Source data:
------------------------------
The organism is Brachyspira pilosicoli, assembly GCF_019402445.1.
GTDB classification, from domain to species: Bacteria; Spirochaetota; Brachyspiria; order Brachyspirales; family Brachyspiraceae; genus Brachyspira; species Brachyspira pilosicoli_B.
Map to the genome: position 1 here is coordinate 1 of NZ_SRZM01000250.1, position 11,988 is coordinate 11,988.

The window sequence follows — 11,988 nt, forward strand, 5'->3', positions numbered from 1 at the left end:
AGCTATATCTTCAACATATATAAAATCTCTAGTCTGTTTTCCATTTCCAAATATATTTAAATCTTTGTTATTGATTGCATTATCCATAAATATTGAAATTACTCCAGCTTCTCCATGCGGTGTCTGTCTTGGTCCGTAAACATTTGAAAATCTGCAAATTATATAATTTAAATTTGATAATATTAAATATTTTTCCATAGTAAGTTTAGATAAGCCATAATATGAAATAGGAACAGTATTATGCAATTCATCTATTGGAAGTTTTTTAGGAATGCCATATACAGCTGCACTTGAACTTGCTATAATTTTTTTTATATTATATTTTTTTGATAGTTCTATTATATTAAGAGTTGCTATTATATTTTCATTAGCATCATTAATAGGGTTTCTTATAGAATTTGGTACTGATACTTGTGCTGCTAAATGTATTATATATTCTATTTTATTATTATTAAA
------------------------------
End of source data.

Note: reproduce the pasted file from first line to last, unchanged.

The organism is Brachyspira pilosicoli, assembly GCF_019402445.1.
GTDB classification, from domain to species: Bacteria; Spirochaetota; Brachyspiria; order Brachyspirales; family Brachyspiraceae; genus Brachyspira; species Brachyspira pilosicoli_B.
Map to the genome: position 1 here is coordinate 1 of NZ_SRZM01000250.1, position 11,988 is coordinate 11,988.

The window sequence follows — 11,988 nt, forward strand, 5'->3', positions numbered from 1 at the left end:
AGCTATATCTTCAACATATATAAAATCTCTAGTCTGTTTTCCATTTCCAAATATATTTAAATCTTTGTTATTGATTGCATTATCCATAAATATTGAAATTACTCCAGCTTCTCCATGCGGTGTCTGTCTTGGTCCGTAAACATTTGAAAATCTGCAAATTATATAATTTAAATTTGATAATATTAAATATTTTTCCATAGTAAGTTTAGATAAGCCATAATATGAAATAGGAACAGTATTATGCAATTCATCTATTGGAAGTTTTTTAGGAATGCCATATACAGCTGCACTTGAACTTGCTATAATTTTTTTTATATTATATTTTTTTGATAGTTCTATTATATTAAGAGTTGCTATTATATTTTCATTAGCATCATTAATAGGGTTTCTTATAGAATTTGGTACTGATACTTGTGCTGCTAAATGTATTATATATTCTATTTTATTATTATTAAA